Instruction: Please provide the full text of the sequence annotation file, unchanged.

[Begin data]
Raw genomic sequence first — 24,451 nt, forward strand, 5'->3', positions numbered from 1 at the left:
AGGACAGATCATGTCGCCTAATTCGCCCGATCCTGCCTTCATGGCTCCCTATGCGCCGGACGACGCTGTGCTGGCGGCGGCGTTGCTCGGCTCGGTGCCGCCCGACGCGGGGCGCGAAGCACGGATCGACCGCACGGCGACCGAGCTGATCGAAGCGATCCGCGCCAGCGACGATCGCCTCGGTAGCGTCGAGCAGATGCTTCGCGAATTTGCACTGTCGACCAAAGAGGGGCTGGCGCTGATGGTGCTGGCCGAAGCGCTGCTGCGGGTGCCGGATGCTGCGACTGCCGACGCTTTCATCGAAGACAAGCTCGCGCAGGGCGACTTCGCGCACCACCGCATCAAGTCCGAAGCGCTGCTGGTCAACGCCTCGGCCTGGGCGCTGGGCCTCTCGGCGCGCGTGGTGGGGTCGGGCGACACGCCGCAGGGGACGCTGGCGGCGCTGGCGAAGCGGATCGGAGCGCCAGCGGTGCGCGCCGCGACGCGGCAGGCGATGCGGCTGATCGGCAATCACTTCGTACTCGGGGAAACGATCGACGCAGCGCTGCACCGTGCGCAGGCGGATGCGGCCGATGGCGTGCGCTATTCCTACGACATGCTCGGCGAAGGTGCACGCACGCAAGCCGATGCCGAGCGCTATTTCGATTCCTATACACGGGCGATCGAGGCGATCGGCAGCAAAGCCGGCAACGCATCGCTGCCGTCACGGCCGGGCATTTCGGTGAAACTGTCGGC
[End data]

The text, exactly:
Raw genomic sequence first — 24,451 nt, forward strand, 5'->3', positions numbered from 1 at the left:
AGGACAGATCATGTCGCCTAATTCGCCCGATCCTGCCTTCATGGCTCCCTATGCGCCGGACGACGCTGTGCTGGCGGCGGCGTTGCTCGGCTCGGTGCCGCCCGACGCGGGGCGCGAAGCACGGATCGACCGCACGGCGACCGAGCTGATCGAAGCGATCCGCGCCAGCGACGATCGCCTCGGTAGCGTCGAGCAGATGCTTCGCGAATTTGCACTGTCGACCAAAGAGGGGCTGGCGCTGATGGTGCTGGCCGAAGCGCTGCTGCGGGTGCCGGATGCTGCGACTGCCGACGCTTTCATCGAAGACAAGCTCGCGCAGGGCGACTTCGCGCACCACCGCATCAAGTCCGAAGCGCTGCTGGTCAACGCCTCGGCCTGGGCGCTGGGCCTCTCGGCGCGCGTGGTGGGGTCGGGCGACACGCCGCAGGGGACGCTGGCGGCGCTGGCGAAGCGGATCGGAGCGCCAGCGGTGCGCGCCGCGACGCGGCAGGCGATGCGGCTGATCGGCAATCACTTCGTACTCGGGGAAACGATCGACGCAGCGCTGCACCGTGCGCAGGCGGATGCGGCCGATGGCGTGCGCTATTCCTACGACATGCTCGGCGAAGGTGCACGCACGCAAGCCGATGCCGAGCGCTATTTCGATTCCTATACACGGGCGATCGAGGCGATCGGCAGCAAAGCCGGCAACGCATCGCTGCCGTCACGGCCGGGCATTTCGGTGAAACTGTCGGC